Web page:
Spain (Spanish: España [esˈpaɲa] (listen)), officially the Kingdom of Spain (Spanish: Reino de España),[a][b] is a country mostly located in Europe. Its continental European territory is situated on the Iberian Peninsula. Its territory also includes two archipelagoes: the Canary Islands off the coast of Africa, and the Balearic Islands in the Mediterranean Sea. The African enclaves of Ceuta, Melilla, and Peñón de Vélez de la Gomera make Spain the only European country to have a physical border with an African country (Morocco).[h] Several small islands in the Alboran Sea are also part of Spanish territory. The country's mainland is bordered to the south and east by the Mediterranean Sea except for a small land boundary with Gibraltar; to the north and northeast by France, Andorra, and the Bay of Biscay; and to the west and northwest by Portugal and the Atlantic Ocean.
With an area of 505,990 km2 (195,360 sq mi), Spain is the largest country in Southern Europe, the second largest country in Western Europe and the European Union, and the fourth largest country in the European continent. By population (about 47 million), Spain is the sixth largest in Europe and the fifth in the European Union. Spain's capital and largest city is Madrid; other major urban areas include Barcelona, Valencia, Seville, Málaga and Bilbao.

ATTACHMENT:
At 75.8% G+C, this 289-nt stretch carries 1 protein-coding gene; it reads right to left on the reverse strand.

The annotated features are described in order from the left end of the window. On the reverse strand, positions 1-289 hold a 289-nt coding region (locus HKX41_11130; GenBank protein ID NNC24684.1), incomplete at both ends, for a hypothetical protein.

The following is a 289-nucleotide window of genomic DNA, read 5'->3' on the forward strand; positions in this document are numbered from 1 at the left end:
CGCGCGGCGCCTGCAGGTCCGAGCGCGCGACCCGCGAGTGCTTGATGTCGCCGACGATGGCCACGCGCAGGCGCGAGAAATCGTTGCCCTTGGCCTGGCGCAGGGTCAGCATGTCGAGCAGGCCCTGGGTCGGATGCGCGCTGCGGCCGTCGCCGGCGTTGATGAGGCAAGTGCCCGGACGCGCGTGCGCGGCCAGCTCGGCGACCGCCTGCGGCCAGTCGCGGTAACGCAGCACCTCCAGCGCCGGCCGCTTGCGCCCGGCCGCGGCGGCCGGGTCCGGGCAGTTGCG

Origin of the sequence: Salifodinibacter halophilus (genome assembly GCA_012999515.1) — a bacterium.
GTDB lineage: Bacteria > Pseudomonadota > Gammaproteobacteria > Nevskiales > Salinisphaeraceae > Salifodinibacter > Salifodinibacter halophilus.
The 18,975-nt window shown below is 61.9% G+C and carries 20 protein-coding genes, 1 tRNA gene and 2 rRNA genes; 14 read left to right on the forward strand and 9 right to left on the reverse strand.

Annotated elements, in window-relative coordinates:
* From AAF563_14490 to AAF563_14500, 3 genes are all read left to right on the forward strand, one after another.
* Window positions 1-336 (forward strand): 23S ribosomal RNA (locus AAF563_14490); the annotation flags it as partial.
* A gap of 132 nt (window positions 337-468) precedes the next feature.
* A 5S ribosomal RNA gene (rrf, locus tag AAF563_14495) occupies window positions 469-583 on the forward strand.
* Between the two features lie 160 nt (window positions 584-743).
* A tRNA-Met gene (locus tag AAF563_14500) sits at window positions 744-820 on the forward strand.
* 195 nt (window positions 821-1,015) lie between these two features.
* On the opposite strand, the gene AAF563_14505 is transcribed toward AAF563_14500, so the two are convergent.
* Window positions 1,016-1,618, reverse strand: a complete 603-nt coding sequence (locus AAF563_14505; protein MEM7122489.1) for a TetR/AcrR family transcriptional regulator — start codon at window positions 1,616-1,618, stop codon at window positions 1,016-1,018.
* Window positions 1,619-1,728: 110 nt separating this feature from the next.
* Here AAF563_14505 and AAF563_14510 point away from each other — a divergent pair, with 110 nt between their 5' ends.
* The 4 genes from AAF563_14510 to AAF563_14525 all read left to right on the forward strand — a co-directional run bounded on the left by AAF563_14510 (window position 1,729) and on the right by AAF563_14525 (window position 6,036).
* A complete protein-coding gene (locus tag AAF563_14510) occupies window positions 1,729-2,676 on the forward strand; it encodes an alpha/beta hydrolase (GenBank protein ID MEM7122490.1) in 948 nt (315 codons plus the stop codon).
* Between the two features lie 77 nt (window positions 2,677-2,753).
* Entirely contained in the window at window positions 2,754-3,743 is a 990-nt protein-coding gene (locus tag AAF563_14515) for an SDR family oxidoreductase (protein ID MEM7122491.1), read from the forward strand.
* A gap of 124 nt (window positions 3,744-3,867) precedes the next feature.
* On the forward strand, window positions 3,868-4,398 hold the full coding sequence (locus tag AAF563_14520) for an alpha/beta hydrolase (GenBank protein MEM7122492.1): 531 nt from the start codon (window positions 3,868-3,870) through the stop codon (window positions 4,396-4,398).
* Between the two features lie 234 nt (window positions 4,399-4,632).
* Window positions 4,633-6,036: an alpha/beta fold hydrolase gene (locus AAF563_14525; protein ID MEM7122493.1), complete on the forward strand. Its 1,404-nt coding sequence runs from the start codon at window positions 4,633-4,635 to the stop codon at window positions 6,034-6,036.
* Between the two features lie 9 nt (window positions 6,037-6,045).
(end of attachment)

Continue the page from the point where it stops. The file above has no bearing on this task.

Modern humans first arrived in the Iberian Peninsula around 35,000 years ago. Iberian cultures along with ancient Phoenician, Greek, Celtic and Carthaginian settlements developed on the peninsula until it came under Roman rule around 200 BCE, after which the region was named Hispania, based on the earlier Phoenician name Sp(a)n or Spania. At the end of the Western Roman Empire the Germanic tribal confederations migrated from Central Europe, invaded the Iberian peninsula and established relatively independent realms in its western provinces, including the Suebi, Alans and Vandals. Eventually, the Visigoths would forcibly integrate all remaining independent territories in the peninsula, including Byzantine provinces, into the Kingdom of Toledo, which more or less unified politically, ecclesiastically and legally all the former Roman provinces or successor kingdoms of what was then documented as Hispania.